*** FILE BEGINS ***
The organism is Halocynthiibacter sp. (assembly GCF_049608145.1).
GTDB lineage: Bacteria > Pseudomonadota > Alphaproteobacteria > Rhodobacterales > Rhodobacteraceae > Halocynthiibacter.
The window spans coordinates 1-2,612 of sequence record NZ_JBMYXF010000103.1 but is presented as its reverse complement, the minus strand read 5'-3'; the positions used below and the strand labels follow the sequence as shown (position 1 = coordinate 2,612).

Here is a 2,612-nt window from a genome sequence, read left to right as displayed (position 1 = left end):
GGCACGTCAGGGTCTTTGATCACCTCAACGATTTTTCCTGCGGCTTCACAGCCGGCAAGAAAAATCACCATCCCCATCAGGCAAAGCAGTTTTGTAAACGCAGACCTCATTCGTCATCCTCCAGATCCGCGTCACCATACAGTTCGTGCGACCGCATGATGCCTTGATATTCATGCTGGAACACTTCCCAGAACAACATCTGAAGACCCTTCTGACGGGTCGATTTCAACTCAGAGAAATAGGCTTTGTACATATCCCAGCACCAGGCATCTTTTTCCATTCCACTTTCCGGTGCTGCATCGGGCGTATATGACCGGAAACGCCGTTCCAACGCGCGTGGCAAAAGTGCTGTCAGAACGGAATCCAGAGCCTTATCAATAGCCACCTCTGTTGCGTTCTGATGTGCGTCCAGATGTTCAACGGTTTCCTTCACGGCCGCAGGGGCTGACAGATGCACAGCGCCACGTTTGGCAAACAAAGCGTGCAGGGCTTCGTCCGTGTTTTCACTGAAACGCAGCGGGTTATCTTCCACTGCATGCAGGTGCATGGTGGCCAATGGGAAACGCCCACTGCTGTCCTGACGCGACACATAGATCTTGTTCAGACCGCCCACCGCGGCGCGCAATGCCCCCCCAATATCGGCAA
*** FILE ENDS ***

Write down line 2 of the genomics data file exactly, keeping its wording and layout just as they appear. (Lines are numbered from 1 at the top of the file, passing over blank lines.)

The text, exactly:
GTDB lineage: Bacteria > Pseudomonadota > Alphaproteobacteria > Rhodobacterales > Rhodobacteraceae > Halocynthiibacter.